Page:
At the MPI-AB in Konstanz, Germany, the team bred caterpillars to adulthood in the laboratory to ensure that the individuals were naïve. When adult moths emerged, they were fixed with radio tags that weighed 0.2 grams – less than 15% of adult body weight. “Moths would probably eat more weight in one night, so these trailers are extremely light for the insects,” says Menz.
Extremely large, weighing up to 3.5g for flying insects, the moths have been pinned down with tiny radio tags weighing 0.2g – less than 15% of adult body weight. Photo credit: Christian Ziegler / Max Planck Institute for Animal Behavior
The researchers released the tagged moths and waited for the flight to begin, after which they each chose a single individual to follow. The team tracked 14 moths for up to 80 kilometers or 4 hours each – a distance long enough to be considered a migratory flight – using antennas mounted on a Cessna aircraft to track every five to 15 Minutes to determine exact positions. Insects were tracked in a south-southwest direction from Constance to the Alps, following the route of hawkmoths towards the Mediterranean and north-west Africa.
Due to practical limitations of flying on an airplane, the scientists tracked moths continuously until the insects stopped along the way. “When you’re on an airplane, it becomes extremely difficult to wait for the insects to start migrating again because you would have to be airborne, which could be any time during the night,” says senior author Martin Wikelski. a movement ecologist from the MPI-AB and the University of Konstanz, who piloted the aircraft during the study.
The results show that moths maintained perfectly straight trajectories while flying over long distances. It wasn’t because they were waiting for a favorable tailwind. Rather, they employed a variety of flight strategies to protect themselves against the prevailing winds, allowing them to stay on course throughout the night. When the wind was favourable, they flew high and low, letting the air carry them. But in strong headwinds or crosswinds, they would fly low to the ground and increase speed to maintain control of their path.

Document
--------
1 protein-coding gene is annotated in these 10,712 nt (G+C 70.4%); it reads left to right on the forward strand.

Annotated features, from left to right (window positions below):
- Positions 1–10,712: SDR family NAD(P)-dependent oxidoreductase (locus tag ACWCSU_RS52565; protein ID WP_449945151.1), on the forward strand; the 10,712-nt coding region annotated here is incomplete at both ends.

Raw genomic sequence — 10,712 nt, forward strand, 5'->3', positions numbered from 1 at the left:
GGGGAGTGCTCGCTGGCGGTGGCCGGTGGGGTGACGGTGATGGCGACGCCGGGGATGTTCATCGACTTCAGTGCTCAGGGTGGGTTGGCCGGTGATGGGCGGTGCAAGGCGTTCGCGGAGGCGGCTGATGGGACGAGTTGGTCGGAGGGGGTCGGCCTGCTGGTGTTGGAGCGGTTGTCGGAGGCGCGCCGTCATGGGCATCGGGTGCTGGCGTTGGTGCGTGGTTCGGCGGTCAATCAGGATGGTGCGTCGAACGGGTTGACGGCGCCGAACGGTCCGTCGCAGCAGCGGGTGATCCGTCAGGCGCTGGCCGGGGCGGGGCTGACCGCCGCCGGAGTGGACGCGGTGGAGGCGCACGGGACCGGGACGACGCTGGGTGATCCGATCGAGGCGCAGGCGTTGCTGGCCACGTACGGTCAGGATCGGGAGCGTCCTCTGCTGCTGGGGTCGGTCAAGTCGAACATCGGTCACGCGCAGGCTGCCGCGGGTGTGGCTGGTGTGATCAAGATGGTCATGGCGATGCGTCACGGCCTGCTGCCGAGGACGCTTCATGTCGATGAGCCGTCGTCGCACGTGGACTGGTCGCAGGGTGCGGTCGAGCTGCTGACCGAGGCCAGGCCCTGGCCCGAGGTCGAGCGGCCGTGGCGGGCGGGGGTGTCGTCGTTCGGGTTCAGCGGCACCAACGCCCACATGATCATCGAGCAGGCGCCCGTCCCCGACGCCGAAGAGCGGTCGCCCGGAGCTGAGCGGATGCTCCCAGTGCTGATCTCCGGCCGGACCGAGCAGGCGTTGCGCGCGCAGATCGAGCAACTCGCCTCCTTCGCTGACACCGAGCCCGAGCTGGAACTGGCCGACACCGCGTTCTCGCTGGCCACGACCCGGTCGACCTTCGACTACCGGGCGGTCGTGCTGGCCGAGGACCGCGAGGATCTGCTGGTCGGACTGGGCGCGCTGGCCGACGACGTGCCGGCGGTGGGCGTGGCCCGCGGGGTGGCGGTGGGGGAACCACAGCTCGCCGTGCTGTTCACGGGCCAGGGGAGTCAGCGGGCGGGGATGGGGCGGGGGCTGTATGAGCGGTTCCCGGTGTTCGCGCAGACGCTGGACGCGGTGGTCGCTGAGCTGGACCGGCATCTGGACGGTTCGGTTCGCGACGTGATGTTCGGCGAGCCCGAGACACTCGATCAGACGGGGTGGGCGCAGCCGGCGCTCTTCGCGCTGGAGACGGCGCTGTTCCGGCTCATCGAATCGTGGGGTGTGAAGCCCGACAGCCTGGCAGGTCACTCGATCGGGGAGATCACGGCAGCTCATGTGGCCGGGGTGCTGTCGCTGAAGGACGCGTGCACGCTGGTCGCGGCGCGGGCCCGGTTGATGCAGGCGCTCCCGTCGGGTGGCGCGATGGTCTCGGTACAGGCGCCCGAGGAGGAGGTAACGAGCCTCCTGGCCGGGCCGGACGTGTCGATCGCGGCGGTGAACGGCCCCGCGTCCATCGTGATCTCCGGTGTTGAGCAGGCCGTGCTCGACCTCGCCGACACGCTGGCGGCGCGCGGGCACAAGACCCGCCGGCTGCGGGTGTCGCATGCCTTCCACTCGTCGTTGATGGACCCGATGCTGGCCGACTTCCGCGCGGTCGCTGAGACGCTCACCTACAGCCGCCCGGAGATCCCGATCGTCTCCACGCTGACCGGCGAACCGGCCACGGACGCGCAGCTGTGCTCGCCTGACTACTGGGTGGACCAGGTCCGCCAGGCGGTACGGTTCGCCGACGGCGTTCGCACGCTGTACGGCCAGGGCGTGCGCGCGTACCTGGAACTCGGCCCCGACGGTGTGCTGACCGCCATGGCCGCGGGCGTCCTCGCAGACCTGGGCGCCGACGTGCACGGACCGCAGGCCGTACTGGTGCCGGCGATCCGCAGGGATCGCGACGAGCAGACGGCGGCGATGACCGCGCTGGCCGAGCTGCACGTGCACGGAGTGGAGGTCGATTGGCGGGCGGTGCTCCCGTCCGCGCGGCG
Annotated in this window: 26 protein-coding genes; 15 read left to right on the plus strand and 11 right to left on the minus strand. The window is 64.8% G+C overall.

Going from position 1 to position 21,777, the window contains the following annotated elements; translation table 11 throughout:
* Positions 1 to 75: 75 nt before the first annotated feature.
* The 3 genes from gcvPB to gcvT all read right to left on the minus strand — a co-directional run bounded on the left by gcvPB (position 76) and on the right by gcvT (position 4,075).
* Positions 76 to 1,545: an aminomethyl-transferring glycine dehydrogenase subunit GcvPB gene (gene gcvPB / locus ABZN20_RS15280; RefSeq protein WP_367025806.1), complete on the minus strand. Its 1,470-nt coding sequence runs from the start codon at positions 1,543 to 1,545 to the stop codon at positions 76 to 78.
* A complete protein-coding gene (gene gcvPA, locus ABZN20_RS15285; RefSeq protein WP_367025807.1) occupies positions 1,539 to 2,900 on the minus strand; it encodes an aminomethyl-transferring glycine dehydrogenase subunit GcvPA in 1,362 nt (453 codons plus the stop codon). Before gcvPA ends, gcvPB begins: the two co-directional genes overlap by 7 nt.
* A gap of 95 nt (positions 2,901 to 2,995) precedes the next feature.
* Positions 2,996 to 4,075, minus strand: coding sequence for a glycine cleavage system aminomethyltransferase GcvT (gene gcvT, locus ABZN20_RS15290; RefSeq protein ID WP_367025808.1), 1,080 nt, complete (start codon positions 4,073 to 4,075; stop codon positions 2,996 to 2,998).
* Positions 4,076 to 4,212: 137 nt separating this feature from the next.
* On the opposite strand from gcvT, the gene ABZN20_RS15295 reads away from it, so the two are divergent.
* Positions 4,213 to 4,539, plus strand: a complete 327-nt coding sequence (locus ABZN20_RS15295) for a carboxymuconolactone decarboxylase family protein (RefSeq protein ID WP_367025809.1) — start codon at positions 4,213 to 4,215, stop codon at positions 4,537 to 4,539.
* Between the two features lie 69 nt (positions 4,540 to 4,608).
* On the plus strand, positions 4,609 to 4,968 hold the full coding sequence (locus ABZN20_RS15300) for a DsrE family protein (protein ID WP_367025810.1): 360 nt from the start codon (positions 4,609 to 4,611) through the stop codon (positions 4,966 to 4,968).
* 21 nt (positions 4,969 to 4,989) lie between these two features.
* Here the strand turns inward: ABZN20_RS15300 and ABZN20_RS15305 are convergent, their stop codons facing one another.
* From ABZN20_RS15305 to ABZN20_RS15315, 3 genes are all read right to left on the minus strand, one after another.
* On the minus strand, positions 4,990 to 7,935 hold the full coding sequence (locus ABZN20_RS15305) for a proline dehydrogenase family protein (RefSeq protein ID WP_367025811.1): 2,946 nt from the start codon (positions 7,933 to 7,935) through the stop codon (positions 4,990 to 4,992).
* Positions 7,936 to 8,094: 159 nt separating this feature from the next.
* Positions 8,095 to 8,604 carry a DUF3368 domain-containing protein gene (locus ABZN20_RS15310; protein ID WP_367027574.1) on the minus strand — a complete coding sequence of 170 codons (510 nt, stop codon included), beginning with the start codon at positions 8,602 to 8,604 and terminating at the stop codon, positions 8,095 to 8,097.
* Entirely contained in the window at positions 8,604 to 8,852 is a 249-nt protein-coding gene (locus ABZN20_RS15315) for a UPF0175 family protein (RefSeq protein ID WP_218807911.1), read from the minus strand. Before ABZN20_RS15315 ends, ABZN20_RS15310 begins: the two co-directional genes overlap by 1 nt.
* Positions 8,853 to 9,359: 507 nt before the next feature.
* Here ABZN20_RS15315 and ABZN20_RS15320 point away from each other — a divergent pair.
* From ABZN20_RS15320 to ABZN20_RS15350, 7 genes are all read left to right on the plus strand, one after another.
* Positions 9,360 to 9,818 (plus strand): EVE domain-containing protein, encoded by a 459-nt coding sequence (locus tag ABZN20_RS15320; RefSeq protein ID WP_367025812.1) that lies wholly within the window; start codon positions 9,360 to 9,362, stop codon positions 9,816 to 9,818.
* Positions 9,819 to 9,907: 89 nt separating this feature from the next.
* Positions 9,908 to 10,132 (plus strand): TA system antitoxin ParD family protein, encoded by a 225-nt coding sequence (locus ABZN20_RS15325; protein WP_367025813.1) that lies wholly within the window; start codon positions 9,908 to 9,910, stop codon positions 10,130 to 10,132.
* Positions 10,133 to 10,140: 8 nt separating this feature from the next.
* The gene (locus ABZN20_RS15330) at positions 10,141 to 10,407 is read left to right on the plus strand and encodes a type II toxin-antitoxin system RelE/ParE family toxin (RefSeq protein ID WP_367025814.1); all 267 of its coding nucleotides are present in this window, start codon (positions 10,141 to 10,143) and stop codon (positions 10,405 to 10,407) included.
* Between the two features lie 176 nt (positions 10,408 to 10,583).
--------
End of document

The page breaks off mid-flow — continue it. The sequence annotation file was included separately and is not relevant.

Menz: “For years it was assumed that insect migration was primarily about being blown around. But we show that insects can be great navigators, on par with birds, and far less sensitive to wind conditions than we thought.”
“By showing that it is technically possible to continuously monitor individual insects during migration and observe their flight behavior in detail, we hope to stimulate further studies to answer many more big questions in this area.”
The next step for the study authors is to answer the question of how moths are able to maintain such straight lines. “Based on previous laboratory work, it’s possible that the insects use internal compasses, both visual and magnetic, to map their path around the world,” Menz says.
Myles HM Menz et al., Individual tracking reveals long-range trajectory control in a nocturnal moth, Science (2022). DOI: 10.1126/science.abn1663. www.science.org/doi/10.1126/science.abn1663
Provided by the Max Planck Society
Citation: Study achieves longest continuous tracking of migrating insects (2022, August 11) retrieved January 21, 2023 from https://phys.org/news/2022-08-longest-tracking-migrating-insects.html